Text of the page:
Another nice thing about the CloudShare Vm I use for my PowerShell+SharePoint lectures is that I can share it.  I can provide a link and people can explore a copy of the VM for a limited time.

So there you go.  CloudShare is great in those scenarios.  If you are doing team server-side development with SharePoint, and you don’t want to deal with the infrastructure of each developer having their own farm, CloudShare is a great way to go.


Bill English coming to town August 22, 2013

Bill English, renown SharePoint MVP, and organizer of the SharePoint Best Practices Conference, will be speaking to CSPUG this Thursday night at the Microsoft office in the Loop.

Be there!

There are also two other big SharePoint events in Chicago in the next few months:

SharePoint Fest Chicago is October 7-9 in Rosemont.  Jack Fruh (one of the organizers of SharePoint Saturday Chicago Suburbs) and I  will be delivering a half day PowerShell workshop on Monday, and I’ll be speaking on PowerShell on both Tuesday and Wednesday.

Also at SharePoint Fest Chicago, Monday night October 7th, we will have our October CSPUG meeting featuring a discussion panel of some of the speakers from SharePoint Fest! 

To save 15% when attending SharePoint Fest, use code CSPUG when registering at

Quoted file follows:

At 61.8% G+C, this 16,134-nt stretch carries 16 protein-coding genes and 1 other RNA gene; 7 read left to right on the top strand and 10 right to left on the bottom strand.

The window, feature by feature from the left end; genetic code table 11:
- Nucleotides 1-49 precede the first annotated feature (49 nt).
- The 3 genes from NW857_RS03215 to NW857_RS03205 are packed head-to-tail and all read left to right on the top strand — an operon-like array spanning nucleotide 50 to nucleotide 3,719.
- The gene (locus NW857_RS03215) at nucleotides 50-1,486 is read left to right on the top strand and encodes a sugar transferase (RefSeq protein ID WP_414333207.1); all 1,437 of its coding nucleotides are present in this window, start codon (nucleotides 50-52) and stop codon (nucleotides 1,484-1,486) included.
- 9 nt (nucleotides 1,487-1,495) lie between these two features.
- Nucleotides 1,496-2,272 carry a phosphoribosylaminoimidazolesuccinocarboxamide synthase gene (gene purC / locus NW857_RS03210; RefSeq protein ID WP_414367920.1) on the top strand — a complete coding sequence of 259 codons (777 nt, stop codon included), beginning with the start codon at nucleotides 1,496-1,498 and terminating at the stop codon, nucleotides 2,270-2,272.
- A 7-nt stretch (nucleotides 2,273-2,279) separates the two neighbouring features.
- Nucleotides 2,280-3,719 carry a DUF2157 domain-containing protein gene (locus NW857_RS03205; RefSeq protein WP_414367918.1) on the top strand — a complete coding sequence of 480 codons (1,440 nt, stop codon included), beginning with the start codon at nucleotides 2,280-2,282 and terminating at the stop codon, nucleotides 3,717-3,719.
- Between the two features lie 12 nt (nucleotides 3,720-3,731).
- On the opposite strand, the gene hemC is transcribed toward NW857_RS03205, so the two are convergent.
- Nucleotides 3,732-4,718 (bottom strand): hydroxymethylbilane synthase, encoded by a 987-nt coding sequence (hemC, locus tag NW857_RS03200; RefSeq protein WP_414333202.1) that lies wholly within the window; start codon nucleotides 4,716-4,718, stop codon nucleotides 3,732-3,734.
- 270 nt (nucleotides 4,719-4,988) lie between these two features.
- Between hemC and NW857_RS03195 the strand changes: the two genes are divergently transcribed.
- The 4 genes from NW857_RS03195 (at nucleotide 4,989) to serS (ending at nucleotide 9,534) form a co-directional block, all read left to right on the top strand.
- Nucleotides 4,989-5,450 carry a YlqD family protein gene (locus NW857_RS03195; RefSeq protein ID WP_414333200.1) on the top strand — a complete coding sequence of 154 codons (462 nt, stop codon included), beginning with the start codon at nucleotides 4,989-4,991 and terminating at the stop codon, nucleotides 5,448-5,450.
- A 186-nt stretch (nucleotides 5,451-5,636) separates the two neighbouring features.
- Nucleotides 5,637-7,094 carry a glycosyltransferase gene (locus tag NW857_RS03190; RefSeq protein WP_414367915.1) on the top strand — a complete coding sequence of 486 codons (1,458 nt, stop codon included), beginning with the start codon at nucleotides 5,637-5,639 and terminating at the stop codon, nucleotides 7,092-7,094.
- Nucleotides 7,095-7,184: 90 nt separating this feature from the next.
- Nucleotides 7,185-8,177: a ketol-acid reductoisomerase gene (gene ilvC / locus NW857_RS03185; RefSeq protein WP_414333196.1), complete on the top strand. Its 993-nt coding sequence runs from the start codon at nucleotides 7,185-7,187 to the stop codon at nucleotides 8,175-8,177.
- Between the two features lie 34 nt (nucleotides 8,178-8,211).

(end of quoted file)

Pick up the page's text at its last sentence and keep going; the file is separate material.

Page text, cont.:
Then Saturday November 2, 2013, SharePoint Saturday Chicago (City edition) will be at the Hard Rock Hotel.

See you there!

Using PowerShell and the .NET CSOM to Query SharePoint 2013 Online

Hello from the Microsoft SharePoint Conference 2012!

One of the things I wanted to do while here was learn how to use PowerShell to interact with SharePoint 2013 remotely.  Now remotely can mean two separate things here: 1) Using PowerShell remoting to send POSH commands to a server to be run locally, or 2) using remote APIs (in this case the .NET client side object model, aka .NET CSOM).  Since I want to have POSH that can work with both SharePoint on premise and SharePoint online, I decided to use the .NET client side object model.  I was developing against a free developer instance of SP2013 online, which you can request at  At first, I tried using the example on how to retrieve a list that I found here: After converting it to POSH, it was:

$loadInfo1 = [System.Reflection.Assembly]::LoadWithPartialName("Microsoft.SharePoint.Client")
$loadInfo2 = [System.Reflection.Assembly]::LoadWithPartialName("Microsoft.SharePoint.Client.Runtime")
$webUrl = Read-Host -Prompt "HTTPS URL for your SP Online 2013 site"

$ctx = New-Object Microsoft.SharePoint.Client.ClientContext($webUrl)
$web = $ctx.Web
$lists = $web.Lists

I ran it and got this error: